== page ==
Prime Minister Boris and other things that never happened, edited by Duncan Brack and Iain Dale, is the third in a series of collections of ‘what if’ histories (one of which I contributed to myself). This time it is 22 counter-factuals all by different authors, taking events that really happened, adding a little twist and then seeing how event played out. Or rather 20, along with two forays into the possible near future with Ken Livingstone and Boris Johnson.
As with the previous volumes, each author has the freedom to pick their own style, varying from whimsical fictional accounts to more earnest analysis of what might have happened and why. Most of the time the varying formats is a strength, keeping the book interesting and allowing imaginative approaches that work fine in brief but would be tedious at length. The spoof Soviet textbook footnotes for the chapter on what if the anti-Gorbachev coup had succeeded are very funny and work well in that chapter. A full book just in that style would have been rather wearing though.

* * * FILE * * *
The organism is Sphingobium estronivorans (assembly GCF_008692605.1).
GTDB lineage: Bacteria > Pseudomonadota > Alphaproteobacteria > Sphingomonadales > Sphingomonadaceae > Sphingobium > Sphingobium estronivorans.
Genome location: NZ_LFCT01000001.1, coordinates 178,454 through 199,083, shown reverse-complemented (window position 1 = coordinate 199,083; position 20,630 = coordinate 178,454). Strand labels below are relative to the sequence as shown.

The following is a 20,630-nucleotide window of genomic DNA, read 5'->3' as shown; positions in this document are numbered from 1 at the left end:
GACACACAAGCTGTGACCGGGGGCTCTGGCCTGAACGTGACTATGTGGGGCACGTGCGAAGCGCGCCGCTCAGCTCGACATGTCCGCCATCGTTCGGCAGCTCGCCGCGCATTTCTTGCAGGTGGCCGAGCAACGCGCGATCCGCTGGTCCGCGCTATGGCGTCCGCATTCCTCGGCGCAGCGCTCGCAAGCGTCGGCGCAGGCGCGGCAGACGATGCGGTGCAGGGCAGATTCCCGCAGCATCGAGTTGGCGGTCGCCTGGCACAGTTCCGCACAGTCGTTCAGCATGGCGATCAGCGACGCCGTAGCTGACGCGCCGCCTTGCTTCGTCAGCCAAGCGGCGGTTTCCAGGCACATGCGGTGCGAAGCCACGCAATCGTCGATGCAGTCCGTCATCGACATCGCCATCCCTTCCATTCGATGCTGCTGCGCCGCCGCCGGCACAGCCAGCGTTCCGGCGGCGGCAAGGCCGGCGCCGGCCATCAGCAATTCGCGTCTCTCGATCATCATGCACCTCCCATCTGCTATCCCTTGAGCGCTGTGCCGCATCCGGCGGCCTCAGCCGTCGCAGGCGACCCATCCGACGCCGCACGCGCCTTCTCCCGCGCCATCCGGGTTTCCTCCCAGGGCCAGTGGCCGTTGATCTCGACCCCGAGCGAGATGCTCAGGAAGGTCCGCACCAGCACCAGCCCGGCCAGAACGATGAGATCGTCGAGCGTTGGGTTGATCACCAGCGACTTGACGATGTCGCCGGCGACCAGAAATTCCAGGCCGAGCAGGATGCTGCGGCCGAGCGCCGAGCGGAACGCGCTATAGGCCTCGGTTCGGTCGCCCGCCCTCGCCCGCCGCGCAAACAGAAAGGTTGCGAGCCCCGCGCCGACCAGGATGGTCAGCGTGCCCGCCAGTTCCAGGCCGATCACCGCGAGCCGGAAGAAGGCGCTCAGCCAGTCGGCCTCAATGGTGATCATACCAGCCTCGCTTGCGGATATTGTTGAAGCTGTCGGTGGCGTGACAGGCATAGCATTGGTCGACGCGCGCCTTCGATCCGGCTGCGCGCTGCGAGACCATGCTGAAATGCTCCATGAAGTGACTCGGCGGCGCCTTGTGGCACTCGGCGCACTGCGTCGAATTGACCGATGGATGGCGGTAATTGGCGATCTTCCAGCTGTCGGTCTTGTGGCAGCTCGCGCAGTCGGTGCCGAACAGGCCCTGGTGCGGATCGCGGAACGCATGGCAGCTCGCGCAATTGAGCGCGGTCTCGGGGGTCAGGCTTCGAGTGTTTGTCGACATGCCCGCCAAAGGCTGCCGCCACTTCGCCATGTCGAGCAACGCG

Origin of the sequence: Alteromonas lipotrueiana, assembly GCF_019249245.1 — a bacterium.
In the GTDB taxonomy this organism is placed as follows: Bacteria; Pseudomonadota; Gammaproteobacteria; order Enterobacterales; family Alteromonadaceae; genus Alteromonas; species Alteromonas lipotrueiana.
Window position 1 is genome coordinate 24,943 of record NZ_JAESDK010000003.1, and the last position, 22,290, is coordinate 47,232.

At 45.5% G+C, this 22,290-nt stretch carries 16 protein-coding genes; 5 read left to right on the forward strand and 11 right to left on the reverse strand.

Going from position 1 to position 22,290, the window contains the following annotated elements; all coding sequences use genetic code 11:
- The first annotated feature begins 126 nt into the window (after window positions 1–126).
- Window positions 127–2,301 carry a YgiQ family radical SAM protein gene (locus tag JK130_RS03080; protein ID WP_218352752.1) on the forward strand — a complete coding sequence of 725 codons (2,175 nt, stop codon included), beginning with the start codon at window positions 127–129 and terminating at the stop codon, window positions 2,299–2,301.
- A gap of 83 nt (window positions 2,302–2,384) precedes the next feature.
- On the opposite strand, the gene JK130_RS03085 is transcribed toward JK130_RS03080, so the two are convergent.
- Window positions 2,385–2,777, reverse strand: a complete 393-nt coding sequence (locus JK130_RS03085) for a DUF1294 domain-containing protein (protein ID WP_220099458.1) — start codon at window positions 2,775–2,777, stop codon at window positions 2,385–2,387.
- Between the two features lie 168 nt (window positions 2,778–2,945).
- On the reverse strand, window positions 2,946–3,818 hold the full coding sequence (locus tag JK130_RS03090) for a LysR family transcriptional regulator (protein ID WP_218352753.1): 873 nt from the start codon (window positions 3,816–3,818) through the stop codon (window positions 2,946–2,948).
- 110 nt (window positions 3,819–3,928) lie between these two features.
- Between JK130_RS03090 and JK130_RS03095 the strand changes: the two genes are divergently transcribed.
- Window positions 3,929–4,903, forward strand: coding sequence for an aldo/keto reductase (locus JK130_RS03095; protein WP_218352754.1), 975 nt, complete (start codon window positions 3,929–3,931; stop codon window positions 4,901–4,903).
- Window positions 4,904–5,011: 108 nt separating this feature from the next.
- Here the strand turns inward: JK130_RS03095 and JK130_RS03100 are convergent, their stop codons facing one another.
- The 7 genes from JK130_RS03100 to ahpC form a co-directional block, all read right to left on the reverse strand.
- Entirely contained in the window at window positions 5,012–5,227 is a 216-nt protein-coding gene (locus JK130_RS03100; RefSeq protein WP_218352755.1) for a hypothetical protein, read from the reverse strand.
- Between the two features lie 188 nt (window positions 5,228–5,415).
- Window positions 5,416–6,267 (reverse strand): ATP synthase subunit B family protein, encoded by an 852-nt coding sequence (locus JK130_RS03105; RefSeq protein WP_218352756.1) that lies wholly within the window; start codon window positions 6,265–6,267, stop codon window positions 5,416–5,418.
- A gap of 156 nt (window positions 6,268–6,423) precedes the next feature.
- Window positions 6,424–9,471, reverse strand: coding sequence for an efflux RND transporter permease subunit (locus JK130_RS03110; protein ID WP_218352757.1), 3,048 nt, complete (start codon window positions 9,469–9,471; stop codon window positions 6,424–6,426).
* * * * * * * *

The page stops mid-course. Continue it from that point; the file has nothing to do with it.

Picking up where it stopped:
The one weakness is that it means some chapters give very little clue to the reader as to where reality stops and fiction starts. In a way that is a credit to the fictional account, but unless you know the actual events in detail you will never get to fully appreciate the skill with which the segue was done nor have a chance to ponder how plausible the changes are.
Even so, it’s a fun read and the range of chapters is particularly impressive given that two volumes have preceded this one. There is an emphasis on British history, but a few chapters look at the wider world, including not only the Gorbachev one but also ones on Richard Nixon, Rupert Murdoch and Hillary Clinton.
In a few cases the chapter authors seem to be more working out their angst over events they were involved in, or demonstrating how they are smarter than the people they are writing about. Even so, the writing remains enjoyable and the overall standard is impressively high.
A great read (and not just for the page that mentions me!).
Note: a review copy of this book was provided to me by the publisher.